1. Circuit of the SAR ADC
Figure 1 shows the SAR ADC board and Fig. 2 is the schematic.
Fig. 1 Circuit board of the SAR ADC
Fig. 2 Schematic of the SAR ADC
The IC1 is an 8-bit shift register. The IC2, 3, 4, and 5 are D-FFs to hold the comparison result of the comparator IC11. The IC6 and IC7 are gates that take the logical product of the shift register output and the D-FF output. The IC9 is a register for holding the AD conversion result. The D1 to D7 are LEDs for displaying the binary data of conversion results. The clock to operate the SAR is generated by an astable multivibrator configured with IC8. The clock period is 103 us and the conversion time is 824 us. The dynamic range of the input signal is from 0 V to 5 V and the output bit width is 7-bit. 0 V is converted to binary '0000000' and 5 V to '1111111'.
2. Internal DAC
The internal Digital to Analog Converter (DAC) that generates the comparison signal with the input signal was configured with R-2R resistor ladder. Normally, it is preferable to use fixed register ladder networks, which have high accuracy, but here, for training purposes, I used individual resistors. The dispersion of the resistors is 1% in actual measurement.
If the input signal changes during conversion, the conversion result will be incorrect, so the ADC needs a sample-and-hold. The sample-and-hold can be composed of an op amp and a FET switch, but here I used a monolithic IC, LF398 . Fig. 3 shows an example of a sine waveform input signal and sample-and-hold output signal displayed on an oscilloscope.
Fig. 3 Sine input signal and sample-and-hold signal.
4. Operation of the SAR
Figure 4 shows the SAR timing. The lowercase symbols in the figure correspond to the symbols of the signals in the schematic in Fig. 2.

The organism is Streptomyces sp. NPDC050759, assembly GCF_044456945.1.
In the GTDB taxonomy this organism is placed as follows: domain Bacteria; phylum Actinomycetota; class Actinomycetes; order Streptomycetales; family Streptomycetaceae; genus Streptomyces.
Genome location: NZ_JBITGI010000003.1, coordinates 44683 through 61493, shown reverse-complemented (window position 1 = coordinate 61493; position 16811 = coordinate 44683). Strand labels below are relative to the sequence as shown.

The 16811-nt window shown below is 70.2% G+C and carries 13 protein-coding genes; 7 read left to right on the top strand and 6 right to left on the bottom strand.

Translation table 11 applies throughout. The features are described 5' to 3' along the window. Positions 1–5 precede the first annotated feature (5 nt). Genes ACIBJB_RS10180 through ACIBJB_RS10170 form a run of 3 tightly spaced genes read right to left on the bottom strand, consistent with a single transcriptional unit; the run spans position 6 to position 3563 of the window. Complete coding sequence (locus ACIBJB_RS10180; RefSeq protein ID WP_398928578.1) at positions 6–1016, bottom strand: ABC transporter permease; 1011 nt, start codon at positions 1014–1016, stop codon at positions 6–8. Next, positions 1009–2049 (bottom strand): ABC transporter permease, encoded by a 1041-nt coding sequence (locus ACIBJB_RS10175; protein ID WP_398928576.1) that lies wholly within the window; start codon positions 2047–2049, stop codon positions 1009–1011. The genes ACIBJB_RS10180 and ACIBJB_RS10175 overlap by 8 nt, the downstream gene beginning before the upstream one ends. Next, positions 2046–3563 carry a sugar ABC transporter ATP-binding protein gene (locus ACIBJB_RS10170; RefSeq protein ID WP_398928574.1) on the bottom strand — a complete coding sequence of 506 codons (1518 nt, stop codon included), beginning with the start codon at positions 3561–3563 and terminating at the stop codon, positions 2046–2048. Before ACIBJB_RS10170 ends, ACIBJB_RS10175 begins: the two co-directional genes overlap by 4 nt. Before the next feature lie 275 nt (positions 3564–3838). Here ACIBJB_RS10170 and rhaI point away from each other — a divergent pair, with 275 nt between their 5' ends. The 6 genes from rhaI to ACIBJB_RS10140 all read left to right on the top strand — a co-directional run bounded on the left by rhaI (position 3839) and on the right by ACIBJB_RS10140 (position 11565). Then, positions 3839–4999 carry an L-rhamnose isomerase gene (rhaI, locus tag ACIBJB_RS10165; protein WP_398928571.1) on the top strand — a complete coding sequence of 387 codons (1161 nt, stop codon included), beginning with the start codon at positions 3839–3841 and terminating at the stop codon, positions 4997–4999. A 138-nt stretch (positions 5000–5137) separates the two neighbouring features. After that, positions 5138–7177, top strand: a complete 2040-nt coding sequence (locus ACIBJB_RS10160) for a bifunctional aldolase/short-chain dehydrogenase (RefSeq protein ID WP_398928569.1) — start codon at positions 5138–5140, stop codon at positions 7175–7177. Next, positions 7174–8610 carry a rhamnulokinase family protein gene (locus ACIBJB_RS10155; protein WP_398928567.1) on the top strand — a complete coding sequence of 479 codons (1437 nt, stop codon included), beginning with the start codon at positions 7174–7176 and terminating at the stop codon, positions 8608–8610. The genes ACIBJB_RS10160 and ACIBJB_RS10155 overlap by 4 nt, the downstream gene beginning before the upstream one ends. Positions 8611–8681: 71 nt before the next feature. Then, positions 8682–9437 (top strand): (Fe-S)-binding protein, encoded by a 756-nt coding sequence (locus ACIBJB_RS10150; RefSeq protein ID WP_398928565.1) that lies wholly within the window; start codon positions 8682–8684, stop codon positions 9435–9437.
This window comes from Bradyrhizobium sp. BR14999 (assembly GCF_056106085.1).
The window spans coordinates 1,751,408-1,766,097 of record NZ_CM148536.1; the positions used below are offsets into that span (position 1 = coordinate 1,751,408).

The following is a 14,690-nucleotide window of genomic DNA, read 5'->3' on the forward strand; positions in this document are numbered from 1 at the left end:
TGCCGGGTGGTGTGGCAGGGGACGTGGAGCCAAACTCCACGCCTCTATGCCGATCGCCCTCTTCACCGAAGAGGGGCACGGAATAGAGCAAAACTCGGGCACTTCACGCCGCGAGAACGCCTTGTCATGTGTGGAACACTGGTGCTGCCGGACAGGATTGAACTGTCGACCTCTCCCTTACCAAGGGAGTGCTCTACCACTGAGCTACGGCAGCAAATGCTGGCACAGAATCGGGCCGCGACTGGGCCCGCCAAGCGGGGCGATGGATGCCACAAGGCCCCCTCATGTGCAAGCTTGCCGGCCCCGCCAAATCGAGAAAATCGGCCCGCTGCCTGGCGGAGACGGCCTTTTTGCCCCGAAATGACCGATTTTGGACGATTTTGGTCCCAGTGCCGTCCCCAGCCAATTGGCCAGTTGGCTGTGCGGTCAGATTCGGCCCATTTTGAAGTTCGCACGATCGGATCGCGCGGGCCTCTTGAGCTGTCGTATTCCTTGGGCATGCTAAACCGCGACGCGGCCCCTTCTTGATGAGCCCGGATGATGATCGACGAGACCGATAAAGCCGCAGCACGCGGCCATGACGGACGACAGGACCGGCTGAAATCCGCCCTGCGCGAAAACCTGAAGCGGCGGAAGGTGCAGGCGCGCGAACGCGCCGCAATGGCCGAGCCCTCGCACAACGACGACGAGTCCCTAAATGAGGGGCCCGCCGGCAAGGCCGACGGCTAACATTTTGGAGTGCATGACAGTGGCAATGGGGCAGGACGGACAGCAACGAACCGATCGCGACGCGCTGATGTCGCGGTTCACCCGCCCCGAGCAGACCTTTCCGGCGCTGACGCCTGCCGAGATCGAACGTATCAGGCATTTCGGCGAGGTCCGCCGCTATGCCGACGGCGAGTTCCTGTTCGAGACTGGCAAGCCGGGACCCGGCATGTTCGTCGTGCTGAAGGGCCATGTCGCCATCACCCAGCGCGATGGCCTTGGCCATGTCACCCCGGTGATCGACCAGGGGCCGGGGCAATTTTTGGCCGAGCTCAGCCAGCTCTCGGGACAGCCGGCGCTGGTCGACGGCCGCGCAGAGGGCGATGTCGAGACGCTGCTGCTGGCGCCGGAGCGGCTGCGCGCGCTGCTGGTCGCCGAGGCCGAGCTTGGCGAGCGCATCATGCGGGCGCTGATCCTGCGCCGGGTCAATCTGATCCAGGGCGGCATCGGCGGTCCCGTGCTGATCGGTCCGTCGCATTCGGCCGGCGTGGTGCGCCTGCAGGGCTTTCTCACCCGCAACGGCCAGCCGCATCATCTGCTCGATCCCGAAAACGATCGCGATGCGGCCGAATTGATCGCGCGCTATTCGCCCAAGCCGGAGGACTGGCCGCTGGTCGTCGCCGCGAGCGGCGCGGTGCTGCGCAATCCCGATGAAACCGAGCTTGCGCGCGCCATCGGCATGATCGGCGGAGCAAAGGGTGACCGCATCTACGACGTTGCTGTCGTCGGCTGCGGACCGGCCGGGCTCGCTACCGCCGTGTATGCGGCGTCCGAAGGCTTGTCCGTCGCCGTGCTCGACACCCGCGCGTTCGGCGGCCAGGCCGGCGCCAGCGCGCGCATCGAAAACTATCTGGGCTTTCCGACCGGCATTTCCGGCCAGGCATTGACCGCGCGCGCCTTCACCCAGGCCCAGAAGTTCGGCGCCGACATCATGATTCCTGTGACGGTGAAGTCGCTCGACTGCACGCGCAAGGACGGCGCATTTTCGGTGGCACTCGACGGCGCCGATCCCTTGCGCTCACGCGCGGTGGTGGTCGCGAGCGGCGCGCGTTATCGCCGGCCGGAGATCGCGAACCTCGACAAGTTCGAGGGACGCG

Fig.4 Timing diagram of the SAR ADC
As shown in ‘a’ to ‘d’ of Fig. 4, the shift register of IC1 supplies the rising edge signals, which is shifted by one clock, to the trigger input of D-FFs. This trigger signal causes the D-FF to hold the judgment result of the comparator, as shown in ‘g ‘to ‘n’ in Fig. 4.
In the first step 0 of the SAR operation, all the output bits of the shift register IC1 are cleared to zero, and the output bits of the D-FFs of IC2 to IC5 are all preset to '1'. Each time it move to the next step, the next bit of the shift register is set to ‘1’, and the output of the DAC is add or subtract with a weighting by half of previous, and a judgment is made as to whether it is large or small in relation to the input signal.
The following example shows a case where the input signal is 1.74V. At the beginning of the conversion operation of the step 0, a 2.5V signal, which is half of the dynamic range ('1000000'), is output from the DAC and compared with the input signal by the comparator. Since the comparison signal is larger than the input signal in the step 0, the comparator output 'r' becomes '0'. Then the D-FF output 'g' becomes '0' in the next step 1.
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